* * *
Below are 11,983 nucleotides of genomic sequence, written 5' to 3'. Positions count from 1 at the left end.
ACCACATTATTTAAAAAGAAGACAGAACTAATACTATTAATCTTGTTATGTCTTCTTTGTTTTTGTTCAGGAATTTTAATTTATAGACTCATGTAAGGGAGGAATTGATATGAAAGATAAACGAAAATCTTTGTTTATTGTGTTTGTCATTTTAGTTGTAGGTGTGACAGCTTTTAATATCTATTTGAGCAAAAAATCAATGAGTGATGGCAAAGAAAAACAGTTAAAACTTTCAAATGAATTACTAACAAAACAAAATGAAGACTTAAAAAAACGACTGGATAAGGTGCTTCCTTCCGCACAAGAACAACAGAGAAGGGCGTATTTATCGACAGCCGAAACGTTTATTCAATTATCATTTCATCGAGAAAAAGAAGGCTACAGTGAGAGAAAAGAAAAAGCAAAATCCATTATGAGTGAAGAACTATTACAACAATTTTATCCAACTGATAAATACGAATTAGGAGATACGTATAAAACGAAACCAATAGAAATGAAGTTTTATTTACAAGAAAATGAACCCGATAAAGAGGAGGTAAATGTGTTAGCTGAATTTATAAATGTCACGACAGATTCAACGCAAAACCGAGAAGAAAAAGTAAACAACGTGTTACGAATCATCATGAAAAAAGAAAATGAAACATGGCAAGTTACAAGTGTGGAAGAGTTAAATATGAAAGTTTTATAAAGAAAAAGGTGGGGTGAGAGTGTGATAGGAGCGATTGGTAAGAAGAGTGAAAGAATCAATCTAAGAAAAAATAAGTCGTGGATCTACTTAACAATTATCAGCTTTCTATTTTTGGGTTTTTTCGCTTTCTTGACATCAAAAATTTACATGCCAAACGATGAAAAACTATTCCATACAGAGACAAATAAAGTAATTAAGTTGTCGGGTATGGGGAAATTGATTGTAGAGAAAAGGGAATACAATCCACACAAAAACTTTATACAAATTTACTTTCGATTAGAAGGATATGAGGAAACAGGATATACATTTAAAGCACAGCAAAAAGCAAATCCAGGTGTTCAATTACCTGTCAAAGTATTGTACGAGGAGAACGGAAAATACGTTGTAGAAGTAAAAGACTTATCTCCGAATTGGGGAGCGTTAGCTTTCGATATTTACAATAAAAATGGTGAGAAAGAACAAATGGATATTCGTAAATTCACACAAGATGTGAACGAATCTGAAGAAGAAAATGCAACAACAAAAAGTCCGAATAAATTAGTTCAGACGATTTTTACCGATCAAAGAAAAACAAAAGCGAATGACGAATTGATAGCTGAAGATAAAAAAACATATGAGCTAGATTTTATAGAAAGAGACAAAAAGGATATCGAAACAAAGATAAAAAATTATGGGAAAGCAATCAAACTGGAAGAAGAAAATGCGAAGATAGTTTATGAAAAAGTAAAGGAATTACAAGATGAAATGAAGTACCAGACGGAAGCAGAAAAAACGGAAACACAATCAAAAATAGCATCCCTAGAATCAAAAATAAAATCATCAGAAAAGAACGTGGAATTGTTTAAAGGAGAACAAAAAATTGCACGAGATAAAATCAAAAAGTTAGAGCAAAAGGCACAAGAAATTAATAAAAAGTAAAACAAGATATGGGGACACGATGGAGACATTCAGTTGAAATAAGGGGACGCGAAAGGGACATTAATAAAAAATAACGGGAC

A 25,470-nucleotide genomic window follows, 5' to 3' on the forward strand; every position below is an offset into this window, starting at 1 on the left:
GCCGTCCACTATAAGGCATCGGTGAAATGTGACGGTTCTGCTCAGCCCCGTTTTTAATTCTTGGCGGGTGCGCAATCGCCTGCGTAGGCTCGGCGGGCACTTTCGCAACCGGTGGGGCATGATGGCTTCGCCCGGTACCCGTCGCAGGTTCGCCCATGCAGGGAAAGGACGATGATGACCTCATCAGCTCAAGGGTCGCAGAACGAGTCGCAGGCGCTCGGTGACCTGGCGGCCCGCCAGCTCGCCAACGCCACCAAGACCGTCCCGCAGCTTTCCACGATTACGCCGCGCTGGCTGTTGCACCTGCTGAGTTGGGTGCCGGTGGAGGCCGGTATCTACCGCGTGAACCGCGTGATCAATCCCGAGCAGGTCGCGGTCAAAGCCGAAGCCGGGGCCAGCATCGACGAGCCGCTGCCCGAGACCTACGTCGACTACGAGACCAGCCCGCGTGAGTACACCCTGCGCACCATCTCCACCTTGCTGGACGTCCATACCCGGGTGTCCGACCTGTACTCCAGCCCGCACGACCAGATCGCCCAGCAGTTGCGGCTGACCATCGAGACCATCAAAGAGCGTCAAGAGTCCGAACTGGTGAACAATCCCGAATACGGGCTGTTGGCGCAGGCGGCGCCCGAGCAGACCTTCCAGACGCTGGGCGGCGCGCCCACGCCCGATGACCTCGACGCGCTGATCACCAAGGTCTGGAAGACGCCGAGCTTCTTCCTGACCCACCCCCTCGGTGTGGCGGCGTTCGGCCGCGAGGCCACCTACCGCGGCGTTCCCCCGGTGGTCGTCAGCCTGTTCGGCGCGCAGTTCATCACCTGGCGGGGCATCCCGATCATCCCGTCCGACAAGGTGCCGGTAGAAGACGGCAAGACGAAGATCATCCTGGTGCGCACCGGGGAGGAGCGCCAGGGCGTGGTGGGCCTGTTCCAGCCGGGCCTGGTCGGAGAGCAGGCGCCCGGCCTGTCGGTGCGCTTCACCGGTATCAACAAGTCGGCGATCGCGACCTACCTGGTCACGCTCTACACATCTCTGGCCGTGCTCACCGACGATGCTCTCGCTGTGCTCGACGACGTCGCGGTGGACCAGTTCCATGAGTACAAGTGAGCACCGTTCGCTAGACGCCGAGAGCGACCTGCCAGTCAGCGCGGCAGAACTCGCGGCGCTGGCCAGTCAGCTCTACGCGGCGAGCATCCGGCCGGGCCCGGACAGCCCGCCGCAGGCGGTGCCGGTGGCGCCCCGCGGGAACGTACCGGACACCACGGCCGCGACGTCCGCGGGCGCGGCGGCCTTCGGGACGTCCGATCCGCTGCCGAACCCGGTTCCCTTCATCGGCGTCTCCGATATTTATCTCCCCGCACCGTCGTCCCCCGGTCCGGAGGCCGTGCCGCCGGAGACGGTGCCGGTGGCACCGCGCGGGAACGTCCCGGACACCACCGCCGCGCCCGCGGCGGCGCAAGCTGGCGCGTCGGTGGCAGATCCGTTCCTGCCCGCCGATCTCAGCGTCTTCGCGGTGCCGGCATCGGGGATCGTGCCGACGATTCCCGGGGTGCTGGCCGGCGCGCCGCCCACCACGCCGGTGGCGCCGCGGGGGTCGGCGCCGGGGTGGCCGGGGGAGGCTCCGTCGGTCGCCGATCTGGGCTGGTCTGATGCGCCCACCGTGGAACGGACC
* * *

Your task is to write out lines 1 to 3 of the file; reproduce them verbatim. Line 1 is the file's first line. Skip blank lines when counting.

Below are 11,983 nucleotides of genomic sequence, written 5' to 3'. Positions count from 1 at the left end.
ACCACATTATTTAAAAAGAAGACAGAACTAATACTATTAATCTTGTTATGTCTTCTTTGTTTTTGTTCAGGAATTTTAATTTATAGACTCATGTAAGGGAGGAATTGATATGAAAGATAAACGAAAATCTTTGTTTATTGTGTTTGTCATTTTAGTTGTAGGTGTGACAGCTTTTAATATCTATTTGAGCAAAAAATCAATGAGTGATGGCAAAGAAAAACAGTTAAAACTTTCAAATGAATTACTAACAAAACAAAATGAAGACTTAAAAAAACGACTGGATAAGGTGCTTCCTTCCGCACAAGAACAACAGAGAAGGGCGTATTTATCGACAGCCGAAACGTTTATTCAATTATCATTTCATCGAGAAAAAGAAGGCTACAGTGAGAGAAAAGAAAAAGCAAAATCCATTATGAGTGAAGAACTATTACAACAATTTTATCCAACTGATAAATACGAATTAGGAGATACGTATAAAACGAAACCAATAGAAATGAAGTTTTATTTACAAGAAAATGAACCCGATAAAGAGGAGGTAAATGTGTTAGCTGAATTTATAAATGTCACGACAGATTCAACGCAAAACCGAGAAGAAAAAGTAAACAACGTGTTACGAATCATCATGAAAAAAGAAAATGAAACATGGCAAGTTACAAGTGTGGAAGAGTTAAATATGAAAGTTTTATAAAGAAAAAGGTGGGGTGAGAGTGTGATAGGAGCGATTGGTAAGAAGAGTGAAAGAATCAATCTAAGAAAAAATAAGTCGTGGATCTACTTAACAATTATCAGCTTTCTATTTTTGGGTTTTTTCGCTTTCTTGACATCAAAAATTTACATGCCAAACGATGAAAAACTATTCCATACAGAGACAAATAAAGTAATTAAGTTGTCGGGTATGGGGAAATTGATTGTAGAGAAAAGGGAATACAATCCACACAAAAACTTTATACAAATTTACTTTCGATTAGAAGGATATGAGGAAACAGGATATACATTTAAAGCACAGCAAAAAGCAAATCCAGGTGTTCAATTACCTGTCAAAGTATTGTACGAGGAGAACGGAAAATACGTTGTAGAAGTAAAAGACTTATCTCCGAATTGGGGAGCGTTAGCTTTCGATATTTACAATAAAAATGGTGAGAAAGAACAAATGGATATTCGTAAATTCACACAAGATGTGAACGAATCTGAAGAAGAAAATGCAACAACAAAAAGTCCGAATAAATTAGTTCAGACGATTTTTACCGATCAAAGAAAAACAAAAGCGAATGACGAATTGATAGCTGAAGATAAAAAAACATATGAGCTAGATTTTATAGAAAGAGACAAAAAGGATATCGAAACAAAGATAAAAAATTATGGGAAAGCAATCAAACTGGAAGAAGAAAATGCGAAGATAGTTTATGAAAAAGTAAAGGAATTACAAGATGAAATGAAGTACCAGACGGAAGCAGAAAAAACGGAAACACAATCAAAAATAGCATCCCTAGAATCAAAAATAAAATCATCAGAAAAGAACGTGGAATTGTTTAAAGGAGAACAAAAAATTGCACGAGATAAAATCAAAAAGTTAGAGCAAAAGGCACAAGAAATTAATAAAAAGTAAAACAAGATATGGGGACACGATGGAGACATTCAGTTGAAATAAGGGGACGCGAAAGGGACATTAATAAAAAATAACGGGAC

A 25,470-nucleotide genomic window follows, 5' to 3' on the forward strand; every position below is an offset into this window, starting at 1 on the left: